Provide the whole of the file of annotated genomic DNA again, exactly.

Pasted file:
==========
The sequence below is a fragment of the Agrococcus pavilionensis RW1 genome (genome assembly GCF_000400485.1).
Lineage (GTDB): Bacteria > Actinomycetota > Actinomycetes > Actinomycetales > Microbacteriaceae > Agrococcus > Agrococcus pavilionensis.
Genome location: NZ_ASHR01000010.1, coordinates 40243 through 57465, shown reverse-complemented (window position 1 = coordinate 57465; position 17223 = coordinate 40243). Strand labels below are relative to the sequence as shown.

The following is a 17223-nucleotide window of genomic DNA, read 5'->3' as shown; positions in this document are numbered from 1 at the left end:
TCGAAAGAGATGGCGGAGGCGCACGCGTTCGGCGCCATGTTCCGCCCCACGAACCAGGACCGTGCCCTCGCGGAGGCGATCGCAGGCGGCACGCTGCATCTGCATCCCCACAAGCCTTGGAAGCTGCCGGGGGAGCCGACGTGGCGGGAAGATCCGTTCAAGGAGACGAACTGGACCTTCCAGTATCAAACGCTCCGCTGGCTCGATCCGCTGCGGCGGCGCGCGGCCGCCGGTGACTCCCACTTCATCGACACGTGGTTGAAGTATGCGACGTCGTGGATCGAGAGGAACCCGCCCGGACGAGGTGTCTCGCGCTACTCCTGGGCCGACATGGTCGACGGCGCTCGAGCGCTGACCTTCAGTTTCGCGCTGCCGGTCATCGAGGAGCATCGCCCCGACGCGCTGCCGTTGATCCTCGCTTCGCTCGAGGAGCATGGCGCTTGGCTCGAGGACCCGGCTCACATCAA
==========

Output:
The sequence below is a fragment of the Agrococcus pavilionensis RW1 genome (genome assembly GCF_000400485.1).
Lineage (GTDB): Bacteria > Actinomycetota > Actinomycetes > Actinomycetales > Microbacteriaceae > Agrococcus > Agrococcus pavilionensis.
Genome location: NZ_ASHR01000010.1, coordinates 40243 through 57465, shown reverse-complemented (window position 1 = coordinate 57465; position 17223 = coordinate 40243). Strand labels below are relative to the sequence as shown.

The following is a 17223-nucleotide window of genomic DNA, read 5'->3' as shown; positions in this document are numbered from 1 at the left end:
TCGAAAGAGATGGCGGAGGCGCACGCGTTCGGCGCCATGTTCCGCCCCACGAACCAGGACCGTGCCCTCGCGGAGGCGATCGCAGGCGGCACGCTGCATCTGCATCCCCACAAGCCTTGGAAGCTGCCGGGGGAGCCGACGTGGCGGGAAGATCCGTTCAAGGAGACGAACTGGACCTTCCAGTATCAAACGCTCCGCTGGCTCGATCCGCTGCGGCGGCGCGCGGCCGCCGGTGACTCCCACTTCATCGACACGTGGTTGAAGTATGCGACGTCGTGGATCGAGAGGAACCCGCCCGGACGAGGTGTCTCGCGCTACTCCTGGGCCGACATGGTCGACGGCGCTCGAGCGCTGACCTTCAGTTTCGCGCTGCCGGTCATCGAGGAGCATCGCCCCGACGCGCTGCCGTTGATCCTCGCTTCGCTCGAGGAGCATGGCGCTTGGCTCGAGGACCCGGCTCACATCAA